Late payment by large organisations threatens economic recovery; should each industry adopt the Dutch engineering model?

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late payment invoiceOur records show major complaints about late payment dating from 2008. Typical is the BBC 2011 report that SMEs were owed a record £33.6bn in late payments, according to new research by BACS – the highest figure since records began in 2007. SMEs were owed an average of £39,000 and waiting up to two months to get paid.

More than 25% of West Midlands firms polled in August by the Birmingham-based company Bibby Financial Services said late payment of invoices continues despite the introduction in March of the EU’s Late Payment Directive, which aimed to change the late payment culture in the business world and force companies to cap maximum contractual periods at 60 days.

FPB logo

The Forum of Private Business reports that the new rules are simple – debtors will be forced to pay interest and reimburse the reasonable recovery costs of the creditor, if they do not pay for goods and services on time. They are targeted at larger firms and the public sector and could release £150bn to smaller businesses throughout Europe. More detailed information is available on the FPB site – follow the link above.

Central government practice improved

Central government has improved its practice and made a commitment to pay all Whitehall invoices to small firms within 10 days under an initiative called the Prompt Payment Code. The FSB wants all public agencies to follow the lead of central government.

Late payment in the UK continues to deteriorate

late payment invoice past dueWhile Bacs Payment Schemes estimates that more than £30 billion is currently owed to SMEs in overdue payments, new research from credit reference agency Experian found that UK businesses paid their invoices 24.58 days beyond agreed credit terms during the second quarter of 2013, one day later than the same period last year. Driving this decline were the country’s largest companies, employing more than 500 members of staff, whose average payment time increased from 30.91 days beyond terms to 34.19.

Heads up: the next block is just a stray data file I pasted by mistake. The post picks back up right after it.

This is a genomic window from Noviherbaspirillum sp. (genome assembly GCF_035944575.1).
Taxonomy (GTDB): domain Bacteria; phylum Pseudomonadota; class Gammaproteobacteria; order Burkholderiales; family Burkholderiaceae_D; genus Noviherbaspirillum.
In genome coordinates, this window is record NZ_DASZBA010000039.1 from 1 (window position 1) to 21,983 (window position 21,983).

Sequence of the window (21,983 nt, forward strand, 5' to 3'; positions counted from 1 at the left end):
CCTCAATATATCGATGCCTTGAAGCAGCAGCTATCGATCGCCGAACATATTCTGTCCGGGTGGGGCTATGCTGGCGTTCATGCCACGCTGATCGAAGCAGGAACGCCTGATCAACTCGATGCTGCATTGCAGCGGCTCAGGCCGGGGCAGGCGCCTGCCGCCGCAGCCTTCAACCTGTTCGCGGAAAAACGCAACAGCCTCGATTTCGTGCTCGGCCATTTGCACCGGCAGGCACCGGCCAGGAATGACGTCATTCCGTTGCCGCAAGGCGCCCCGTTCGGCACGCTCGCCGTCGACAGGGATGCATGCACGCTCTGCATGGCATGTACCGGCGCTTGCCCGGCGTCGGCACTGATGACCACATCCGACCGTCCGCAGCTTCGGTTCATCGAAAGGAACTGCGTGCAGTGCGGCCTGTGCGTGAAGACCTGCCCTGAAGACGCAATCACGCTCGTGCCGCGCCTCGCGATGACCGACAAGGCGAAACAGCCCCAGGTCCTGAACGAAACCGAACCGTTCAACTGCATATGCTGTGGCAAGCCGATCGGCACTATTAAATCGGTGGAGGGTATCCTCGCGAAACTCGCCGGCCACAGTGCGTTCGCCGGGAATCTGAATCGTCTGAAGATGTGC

Government threats failed – will fines work?

In August the Hilton-Baird business finance blog reported that Vince Cable is now considering ways to fine late paying companies as the government looks to address one of the greatest challenges facing British businesses at present. He has asked officials to look at whether a levy could entice ‘tardy’ companies to improve their payment practices, after threats to name and shame members of the FTSE 350 who refused to sign up to the voluntary Prompt Payment Code were ignored by all but 72 of the FTSE 100 and 71 of the FTSE 250.

So what is the answer?

The Post quotes Bibby’s West Midlands spokesperson Sharon Wiltshire: “Firms should seek advice on the best means of getting any overdue payments in. But the legal enforcement of legislation is a problem for the small and medium company:

  • It is too expensive.
  • It is too time-consuming.
  • There is a reluctance to take an action which will lose them a customer.

Go it alone? Or can our readers from countries on the right advocate better systems?

WMP 18.9The Dutch engineering industry did not wait for legislation. They set up an industry-regulated payment routine years ago.

My engineer neighbour tells me that in his dealings with Holland he found the Dutch engineering industry’s system works well. 30% of the full amount due is paid immediately, and then 30% is paid on completion of the job. The final amount is deemed to be the profit and follow later within a stipulated time frame. This does help to avoid the cash-flow problems afflicting those in this country who often have to wait for three months – and more – before any payment is made.

Enough said!

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